Building capacity for collaboration

In 2021, having made it a priority to improve access to resources for families with young children, the Whatcom County Health Department provided some seed funding to support our new initiative to establish a resource directory information system for the county. This time, we resolved to build a system that would be collectively “owned” by our community as a whole. Continue reading

Continue reading


Evolving the DC Community Resource Information Exchange’s Inventory Capabilities

In the District of Columbia, we’re developing a new approach to the very old problem of resource directory information management. Years ago we shared the story of the first phase of our work here on this blog, and we’re now excited to share results from our second phase. 

The DC Community Resource Information Exchange initiative (DC CoRIE) is an initiative to develop infrastructure and capacities to support coordination of care across health and social service sectors in the District of Columbia. Led through partnership among government agencies, community organizations, and technology providers – including the DC Department of Health Care Finance, the DC Primary Care Association and its DC-PACT coalition, and CRISP DC – DC CoRIE seeks to enable exchange of information about resources, and about people, across diverse organizational contexts and technology systems, in promotion of equitable health outcomes.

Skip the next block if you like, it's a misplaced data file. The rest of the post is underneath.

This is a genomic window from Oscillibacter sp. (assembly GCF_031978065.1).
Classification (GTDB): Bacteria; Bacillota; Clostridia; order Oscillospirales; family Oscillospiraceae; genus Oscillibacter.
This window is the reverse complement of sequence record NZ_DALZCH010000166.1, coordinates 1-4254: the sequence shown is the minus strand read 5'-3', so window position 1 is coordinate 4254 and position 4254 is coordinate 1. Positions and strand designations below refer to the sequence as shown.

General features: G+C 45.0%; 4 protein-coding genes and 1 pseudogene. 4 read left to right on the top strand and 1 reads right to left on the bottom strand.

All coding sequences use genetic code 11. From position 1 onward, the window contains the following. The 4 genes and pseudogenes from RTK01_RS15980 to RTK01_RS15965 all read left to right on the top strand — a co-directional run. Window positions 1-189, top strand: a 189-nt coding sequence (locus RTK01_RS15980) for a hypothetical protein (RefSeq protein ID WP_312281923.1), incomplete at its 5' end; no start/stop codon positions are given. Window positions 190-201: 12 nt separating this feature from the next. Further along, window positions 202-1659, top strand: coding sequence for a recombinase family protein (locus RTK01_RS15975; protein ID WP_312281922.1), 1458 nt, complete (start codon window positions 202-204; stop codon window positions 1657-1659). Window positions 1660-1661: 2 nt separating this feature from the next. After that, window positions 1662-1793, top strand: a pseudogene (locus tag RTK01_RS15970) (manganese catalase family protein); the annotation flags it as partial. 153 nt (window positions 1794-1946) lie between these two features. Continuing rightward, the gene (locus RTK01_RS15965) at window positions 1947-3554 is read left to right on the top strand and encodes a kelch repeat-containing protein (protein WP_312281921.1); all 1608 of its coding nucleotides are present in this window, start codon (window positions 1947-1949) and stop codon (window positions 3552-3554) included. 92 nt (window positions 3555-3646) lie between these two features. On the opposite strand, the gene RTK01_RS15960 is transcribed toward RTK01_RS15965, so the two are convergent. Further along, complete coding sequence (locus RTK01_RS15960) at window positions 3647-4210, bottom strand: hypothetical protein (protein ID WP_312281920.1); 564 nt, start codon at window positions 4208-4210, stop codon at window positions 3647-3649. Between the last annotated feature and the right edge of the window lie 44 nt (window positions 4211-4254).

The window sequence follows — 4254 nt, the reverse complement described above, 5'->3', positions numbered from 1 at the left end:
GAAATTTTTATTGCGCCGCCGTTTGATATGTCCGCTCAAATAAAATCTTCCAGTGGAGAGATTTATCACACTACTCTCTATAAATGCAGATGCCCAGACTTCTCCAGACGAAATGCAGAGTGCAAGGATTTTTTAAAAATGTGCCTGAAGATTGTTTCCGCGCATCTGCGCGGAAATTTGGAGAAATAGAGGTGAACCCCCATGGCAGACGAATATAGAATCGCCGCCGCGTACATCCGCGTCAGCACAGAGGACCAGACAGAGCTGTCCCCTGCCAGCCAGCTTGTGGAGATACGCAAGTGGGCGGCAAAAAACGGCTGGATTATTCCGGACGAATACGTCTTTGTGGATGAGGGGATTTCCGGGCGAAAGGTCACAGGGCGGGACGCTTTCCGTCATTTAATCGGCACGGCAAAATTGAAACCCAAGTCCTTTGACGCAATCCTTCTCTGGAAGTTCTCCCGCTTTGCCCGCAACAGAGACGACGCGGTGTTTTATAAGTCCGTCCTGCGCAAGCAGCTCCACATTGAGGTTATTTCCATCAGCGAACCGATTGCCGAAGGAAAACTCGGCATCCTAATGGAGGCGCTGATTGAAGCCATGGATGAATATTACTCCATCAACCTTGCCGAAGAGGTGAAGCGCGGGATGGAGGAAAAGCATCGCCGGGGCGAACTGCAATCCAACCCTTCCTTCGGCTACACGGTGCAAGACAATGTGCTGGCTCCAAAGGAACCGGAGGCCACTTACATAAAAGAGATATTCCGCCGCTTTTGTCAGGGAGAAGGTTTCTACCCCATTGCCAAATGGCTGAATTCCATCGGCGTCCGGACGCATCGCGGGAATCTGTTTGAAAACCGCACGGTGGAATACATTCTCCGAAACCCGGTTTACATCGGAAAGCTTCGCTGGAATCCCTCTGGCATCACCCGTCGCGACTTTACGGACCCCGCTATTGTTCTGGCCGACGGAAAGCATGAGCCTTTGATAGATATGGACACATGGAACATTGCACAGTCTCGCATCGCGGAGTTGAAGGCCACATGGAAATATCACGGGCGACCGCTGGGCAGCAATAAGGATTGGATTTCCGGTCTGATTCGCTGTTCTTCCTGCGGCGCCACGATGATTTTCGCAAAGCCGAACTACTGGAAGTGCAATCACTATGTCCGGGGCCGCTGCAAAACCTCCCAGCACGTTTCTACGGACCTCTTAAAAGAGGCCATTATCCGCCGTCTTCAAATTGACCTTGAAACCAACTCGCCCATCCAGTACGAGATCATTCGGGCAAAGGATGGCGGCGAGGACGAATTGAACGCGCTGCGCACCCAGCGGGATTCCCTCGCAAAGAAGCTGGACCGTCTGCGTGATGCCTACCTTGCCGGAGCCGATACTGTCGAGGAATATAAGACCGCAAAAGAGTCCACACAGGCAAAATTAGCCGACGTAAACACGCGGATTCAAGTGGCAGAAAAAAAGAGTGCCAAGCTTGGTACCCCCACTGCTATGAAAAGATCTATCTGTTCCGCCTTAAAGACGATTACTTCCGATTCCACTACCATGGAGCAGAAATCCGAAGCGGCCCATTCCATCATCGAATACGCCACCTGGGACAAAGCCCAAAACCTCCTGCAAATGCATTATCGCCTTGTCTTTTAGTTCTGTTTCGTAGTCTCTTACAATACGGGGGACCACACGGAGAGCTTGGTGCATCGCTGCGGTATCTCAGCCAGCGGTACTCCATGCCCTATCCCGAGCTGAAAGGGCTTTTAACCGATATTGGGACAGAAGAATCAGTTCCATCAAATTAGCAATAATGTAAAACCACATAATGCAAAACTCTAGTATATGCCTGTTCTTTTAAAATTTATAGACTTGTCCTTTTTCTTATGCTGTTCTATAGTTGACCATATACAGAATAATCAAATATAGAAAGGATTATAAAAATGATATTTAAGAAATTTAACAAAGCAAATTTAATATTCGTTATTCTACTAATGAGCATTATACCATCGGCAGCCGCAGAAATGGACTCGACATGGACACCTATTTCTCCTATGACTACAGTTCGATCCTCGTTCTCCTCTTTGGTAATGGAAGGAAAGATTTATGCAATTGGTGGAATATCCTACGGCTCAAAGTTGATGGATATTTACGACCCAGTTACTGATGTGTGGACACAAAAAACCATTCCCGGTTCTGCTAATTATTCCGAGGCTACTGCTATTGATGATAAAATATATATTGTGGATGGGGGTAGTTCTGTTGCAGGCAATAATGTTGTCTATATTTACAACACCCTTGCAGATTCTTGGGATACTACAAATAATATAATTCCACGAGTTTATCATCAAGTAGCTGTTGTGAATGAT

One of DC CoRIE’s primary goals is to establish a sustainable supply of comprehensive, reliable information about the resources available to people in need. In 2019, we discussed this goal with a group of people who already maintain resource directories, and named the central challenge of this problem: resource directory information requires significant effort to reliably maintain, and at the same time, people want to use it not just in one “centralized” system but across an ecosystem of distributed contexts and technologies. In order to pursue this vision of a healthy information ecosystem, we resolved that our work should leverage the assets that are already in our community. (See the report from our participatory deliberation process here). Together, we identified three objectives for this phase: